In order to ensure that Promise Foundation is delivering for young people, we monitor progress through a number of mediums
A Progress Report is completed by teachers each term, and highlights any progress that a student may be making in a number of subject areas. The report evaluates overall progress in a subject, work ethic, homework completion, attendance levels and punctuality. Promise Foundation compares the progress report of a pupil over the three school terms in order to effectively assess progress.
At the beginning of the mentoring relationship, a mentee (alongside their mentor) identifies three targets that they would like to achieve by the end of the academic year. This enables the mentee to retain ownership of the mentoring process – directing the outcome by setting realistic goals to be achieved. This, in turn, helps the young person to realise what they are very capable of achieving.
Promise Foundation coordinates and leads focus groups for mentors and mentees in separate capacities each term. These provide stakeholders with the opportunity to reflect, openly, as a group on how the programme is going and to discuss anything that can be done or put in place to improve their experience.
This serves to compliment evidence from the Progress Report and mentee led targets and provide an overview of the entire mentoring process. Both mentor and mentee are encouraged to complete the questionnaire.
These provide substantial additional insights. The qualitative meeting notes consist of short meeting reports produced by the mentor at the end of each school term that are then emailed to the coordinator. They are brief one- page documents that have yielded a wealth of insight. They have also, in the past, highlighted any areas where the mentors themselves may need support.
I want to be a footballer. My mentor, Paul, is a sports coach which is perfect for me. But at the same time, Paul has also motivated me to focus in class and pay more attention. I’ve always been more sporty than academic, but he’s helped me see that studying is important too.Javarn, 14Mentee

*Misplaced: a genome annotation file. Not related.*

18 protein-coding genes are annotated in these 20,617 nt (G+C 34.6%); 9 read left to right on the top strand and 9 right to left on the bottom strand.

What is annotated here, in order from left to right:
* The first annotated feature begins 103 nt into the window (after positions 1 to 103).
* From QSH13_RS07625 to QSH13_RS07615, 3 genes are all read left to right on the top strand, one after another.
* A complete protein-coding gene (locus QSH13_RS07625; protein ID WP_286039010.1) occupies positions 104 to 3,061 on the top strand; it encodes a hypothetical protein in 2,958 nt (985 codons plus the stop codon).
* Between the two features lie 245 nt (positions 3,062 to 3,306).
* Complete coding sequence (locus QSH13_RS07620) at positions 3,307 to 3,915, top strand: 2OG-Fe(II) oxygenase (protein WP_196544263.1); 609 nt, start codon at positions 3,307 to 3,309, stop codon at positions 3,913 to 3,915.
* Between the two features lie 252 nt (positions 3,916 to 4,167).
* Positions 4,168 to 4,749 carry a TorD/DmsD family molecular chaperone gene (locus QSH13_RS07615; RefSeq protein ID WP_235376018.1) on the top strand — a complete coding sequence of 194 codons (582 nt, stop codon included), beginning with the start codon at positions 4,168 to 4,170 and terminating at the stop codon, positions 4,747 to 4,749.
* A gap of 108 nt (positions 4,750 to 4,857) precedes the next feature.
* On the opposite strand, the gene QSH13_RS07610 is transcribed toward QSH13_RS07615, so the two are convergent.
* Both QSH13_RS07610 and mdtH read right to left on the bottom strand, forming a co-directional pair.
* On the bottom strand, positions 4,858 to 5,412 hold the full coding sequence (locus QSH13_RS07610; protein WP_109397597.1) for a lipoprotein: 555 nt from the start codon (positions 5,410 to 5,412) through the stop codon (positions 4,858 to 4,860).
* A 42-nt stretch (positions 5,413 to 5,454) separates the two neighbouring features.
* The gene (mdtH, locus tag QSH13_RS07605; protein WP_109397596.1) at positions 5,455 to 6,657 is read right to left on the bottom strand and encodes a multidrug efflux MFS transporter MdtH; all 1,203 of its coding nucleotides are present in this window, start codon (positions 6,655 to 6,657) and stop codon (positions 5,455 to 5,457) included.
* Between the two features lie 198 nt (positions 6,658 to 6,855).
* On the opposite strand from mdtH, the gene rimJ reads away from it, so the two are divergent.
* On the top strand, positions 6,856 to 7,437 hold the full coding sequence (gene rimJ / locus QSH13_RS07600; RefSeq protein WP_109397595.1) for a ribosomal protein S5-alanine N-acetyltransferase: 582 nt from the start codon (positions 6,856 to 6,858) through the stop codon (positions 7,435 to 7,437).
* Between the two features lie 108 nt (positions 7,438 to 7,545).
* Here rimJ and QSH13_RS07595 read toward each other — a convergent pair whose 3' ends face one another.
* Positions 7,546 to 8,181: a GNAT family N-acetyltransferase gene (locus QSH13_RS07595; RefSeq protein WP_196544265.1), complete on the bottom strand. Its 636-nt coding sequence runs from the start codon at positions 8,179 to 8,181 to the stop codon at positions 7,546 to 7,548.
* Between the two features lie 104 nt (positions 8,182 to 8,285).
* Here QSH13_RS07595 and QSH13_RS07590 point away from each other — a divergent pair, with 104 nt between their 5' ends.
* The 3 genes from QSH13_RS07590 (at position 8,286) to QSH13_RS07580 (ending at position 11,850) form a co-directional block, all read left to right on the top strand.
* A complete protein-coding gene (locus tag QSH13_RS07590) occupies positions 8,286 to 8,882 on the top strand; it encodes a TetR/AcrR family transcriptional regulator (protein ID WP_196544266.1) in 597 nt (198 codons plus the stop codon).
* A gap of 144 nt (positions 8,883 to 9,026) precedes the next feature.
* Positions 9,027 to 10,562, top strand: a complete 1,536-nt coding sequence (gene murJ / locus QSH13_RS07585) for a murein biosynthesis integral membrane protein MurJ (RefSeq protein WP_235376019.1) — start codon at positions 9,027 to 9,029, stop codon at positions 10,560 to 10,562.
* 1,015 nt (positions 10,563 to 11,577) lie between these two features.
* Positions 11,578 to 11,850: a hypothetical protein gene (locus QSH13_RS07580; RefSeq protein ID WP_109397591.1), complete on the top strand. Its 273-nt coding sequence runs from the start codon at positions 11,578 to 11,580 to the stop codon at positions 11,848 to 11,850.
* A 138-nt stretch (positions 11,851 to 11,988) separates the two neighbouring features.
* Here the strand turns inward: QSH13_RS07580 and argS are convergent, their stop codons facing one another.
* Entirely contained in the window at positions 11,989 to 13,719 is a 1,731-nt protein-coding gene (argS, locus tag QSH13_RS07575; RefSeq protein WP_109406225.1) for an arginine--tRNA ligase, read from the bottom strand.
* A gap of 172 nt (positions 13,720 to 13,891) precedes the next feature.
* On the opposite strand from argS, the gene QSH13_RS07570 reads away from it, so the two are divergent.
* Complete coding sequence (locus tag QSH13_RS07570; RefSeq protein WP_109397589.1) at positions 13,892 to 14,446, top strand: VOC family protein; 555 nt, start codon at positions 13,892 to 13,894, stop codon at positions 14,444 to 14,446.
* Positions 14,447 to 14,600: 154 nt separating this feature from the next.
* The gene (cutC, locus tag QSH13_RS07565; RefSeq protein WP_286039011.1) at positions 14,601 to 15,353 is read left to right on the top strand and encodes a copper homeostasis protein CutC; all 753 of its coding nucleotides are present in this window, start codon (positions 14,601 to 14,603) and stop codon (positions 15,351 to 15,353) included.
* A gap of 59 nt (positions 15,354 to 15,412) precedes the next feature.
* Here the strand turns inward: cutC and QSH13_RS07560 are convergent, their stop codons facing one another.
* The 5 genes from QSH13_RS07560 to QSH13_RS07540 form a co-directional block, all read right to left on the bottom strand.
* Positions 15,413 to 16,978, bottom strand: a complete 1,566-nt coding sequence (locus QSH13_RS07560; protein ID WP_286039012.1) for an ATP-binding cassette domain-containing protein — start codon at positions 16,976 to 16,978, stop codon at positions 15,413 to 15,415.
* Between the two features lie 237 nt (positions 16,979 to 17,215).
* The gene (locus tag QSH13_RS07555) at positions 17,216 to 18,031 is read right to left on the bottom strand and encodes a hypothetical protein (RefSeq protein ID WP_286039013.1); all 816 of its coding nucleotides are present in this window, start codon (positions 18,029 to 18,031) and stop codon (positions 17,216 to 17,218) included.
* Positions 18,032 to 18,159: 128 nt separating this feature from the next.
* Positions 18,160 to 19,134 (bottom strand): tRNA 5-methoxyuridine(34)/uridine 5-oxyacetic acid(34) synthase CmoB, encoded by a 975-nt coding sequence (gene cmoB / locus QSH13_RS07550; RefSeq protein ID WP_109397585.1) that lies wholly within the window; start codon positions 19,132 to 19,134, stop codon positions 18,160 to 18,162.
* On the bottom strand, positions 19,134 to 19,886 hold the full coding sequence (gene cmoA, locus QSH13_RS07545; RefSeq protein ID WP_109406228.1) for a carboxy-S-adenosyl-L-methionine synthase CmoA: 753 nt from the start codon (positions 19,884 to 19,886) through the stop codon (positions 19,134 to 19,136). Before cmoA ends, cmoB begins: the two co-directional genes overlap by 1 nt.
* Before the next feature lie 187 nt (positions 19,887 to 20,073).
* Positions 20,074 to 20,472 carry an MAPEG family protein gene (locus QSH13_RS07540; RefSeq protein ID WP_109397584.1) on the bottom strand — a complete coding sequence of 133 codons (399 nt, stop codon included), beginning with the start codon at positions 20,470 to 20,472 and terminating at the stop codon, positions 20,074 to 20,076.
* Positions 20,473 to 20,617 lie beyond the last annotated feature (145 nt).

This is a good project that is providing good work for the children and young people in Brent...the project is child-focussed and the organisation has good monitoring and evaluation tools.BBC Children in Need
I want to carry on seeing Maya for as long as possible. She said she’s going to help me with a revision timetable before my exams, and I think this is really going to be good for me...So far I’ve completed all the targets that she’s set me with my maths homework and this has made a big difference to how I’m doing in class.Chiara, 14Mentee
Promise Foundation was born from, and inspired by a mentoring relationship, that has transformed the lives of mentee and mentor. Since its inception, Promise Foundation has gone on to have direct impact on the lives of the young people we work with.
“Being part of Promise Foundation has transformed my life. My mentor has given me the stability that my parents couldn’t. I now have the opportunity to pursue my dreams and become a midwife.”Abigail Abigail grew up in care
Something else that came out of this experience was a day at The House of Commons. I was speaking at the Promise Foundation’s end of year event, and another of the mentors, Tulip Siddiq, who is an MP, heard me and invited me to shadow her for a day at work. It was a brilliant experienceCharlesCharles was orphaned at a very young age and now lives with his sisters in Queen’s Park
Being mentored has created a desire in me to mentor someone myself, because I can see what a difference it makes. After college I want to study criminology at University. I’m ambitious now, but that’s quite a recent thing, I have to say. Being mentored has helped to push me forward, to believe in myself and see that so many things that seemed almost impossible are, actually, quite achievable.LylasWhen Lylas first began her mentoring relationship, her mentor Kristina struggled to encourage her to turn up